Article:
Inflammatory periodontal disease: what the science says
Dental professionals recognize that inflammatory processes are at the basis of periodontal disease. However, we’re still learning more about how this exactly works, and the scientific community continues to explore implications and impacts.
It’s important to not only stay up to date on the latest research around this topic, but also to be able to communicate it clearly to your patients. There are two primary reasons for this:
- The first symptoms patients with periodontal issues usually notice are those caused by inflammation, so awareness can help patients vigilantly spot and address emerging concerns early on.
- Understanding the relationship between inflammatory responses and the clinical picture of periodontal disease helps patients understand how periodontal disease can impact their systemic health as well, underscoring the vital importance of a consistent, comprehensive oral care routine.
Inflammation at the basis of periodontal disease
Periodontitis is a chronic inflammatory disease that is caused by a host immune response to the dental biofilm. Plaque accumulation due to poor oral hygiene is one of the major risk factors, as it’s obviously a necessity to elicit an immune response in the first place. In fact, not removing dental plaque on a regular basis will elicit inflammation and cause gingivitis in most people.
However, it has also become obvious that the actual damage to the periodontal tissue is mainly caused by the host response to the pathogens in the biofilm, not the pathogens themselves.
That host response is influenced by several factors, such as genetics, lifestyle, aging, systemic diseases and many more. This also probably explains why some individuals seem to be susceptible, while others demonstrate some sort of protection against periodontal disease.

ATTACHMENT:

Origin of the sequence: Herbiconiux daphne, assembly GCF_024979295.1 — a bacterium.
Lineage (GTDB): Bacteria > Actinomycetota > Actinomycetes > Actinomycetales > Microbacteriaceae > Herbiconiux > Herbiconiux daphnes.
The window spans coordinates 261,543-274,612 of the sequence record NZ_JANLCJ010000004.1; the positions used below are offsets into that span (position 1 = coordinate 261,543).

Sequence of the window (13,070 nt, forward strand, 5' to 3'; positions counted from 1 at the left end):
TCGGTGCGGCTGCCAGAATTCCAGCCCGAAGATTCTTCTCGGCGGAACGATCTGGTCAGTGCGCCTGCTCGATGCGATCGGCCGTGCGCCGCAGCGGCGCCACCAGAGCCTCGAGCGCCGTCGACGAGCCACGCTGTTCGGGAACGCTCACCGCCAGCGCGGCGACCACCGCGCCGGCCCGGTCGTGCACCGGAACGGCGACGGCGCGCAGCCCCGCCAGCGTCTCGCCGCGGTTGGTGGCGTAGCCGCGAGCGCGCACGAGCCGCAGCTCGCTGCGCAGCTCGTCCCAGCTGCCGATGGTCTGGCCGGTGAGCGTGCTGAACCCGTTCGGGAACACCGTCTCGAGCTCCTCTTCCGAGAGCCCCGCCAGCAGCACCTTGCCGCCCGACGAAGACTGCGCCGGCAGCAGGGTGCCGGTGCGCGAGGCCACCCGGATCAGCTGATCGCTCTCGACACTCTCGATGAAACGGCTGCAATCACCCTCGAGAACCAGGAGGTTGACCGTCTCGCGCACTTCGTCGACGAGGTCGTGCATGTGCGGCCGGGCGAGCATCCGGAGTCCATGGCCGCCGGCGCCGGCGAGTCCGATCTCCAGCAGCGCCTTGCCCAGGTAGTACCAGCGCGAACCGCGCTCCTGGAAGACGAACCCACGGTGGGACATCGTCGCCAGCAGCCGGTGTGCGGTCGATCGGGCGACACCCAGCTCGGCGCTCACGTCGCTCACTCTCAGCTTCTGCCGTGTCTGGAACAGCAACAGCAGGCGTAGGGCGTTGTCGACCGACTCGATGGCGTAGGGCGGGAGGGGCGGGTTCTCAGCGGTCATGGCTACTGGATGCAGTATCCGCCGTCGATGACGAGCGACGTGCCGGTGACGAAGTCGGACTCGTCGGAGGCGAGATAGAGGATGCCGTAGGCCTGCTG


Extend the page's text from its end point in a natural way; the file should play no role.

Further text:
The initial inflammatory response causes local but reversible damage to the gingival tissue: gingivitis.
At one point, this lesion can progress into periodontitis, in which other structures are being destroyed as well, beyond the point of repair. This switch is sometimes defined as “exacerbation”.
Although still largely hypothetical due to the lack of longitudinal research, it is thought that the inflammation in gingivitis contributes to the development of a dysbiosis: a changing composition of bacterial species towards a more pathogenic biofilm. In turn, this dysbiosis can enhance the inflammatory response even further. The body can respond in two ways: repair or destroy, with the latter one causing the destruction that characterizes periodontitis.
A recent review article by Prof. van Dyke of the Forsyth Institute summarized this principle perfectly: “Whether dysbiosis initiates disease or is a consequence of disease initiation has not been definitively demonstrated, but it is clear that the nexus between inflammation and dysbiosis is critical.”
Explaining periodontal issues to patients through the lens of an inflammatory response can make this extremely complex matter more easily understood, because almost everyone has a basic understanding of how inflammation works as a bodily response to injuries or infections.
Patients understand that our ankle swells up if we sprain it, or that our skin tends to become reddened around a cut.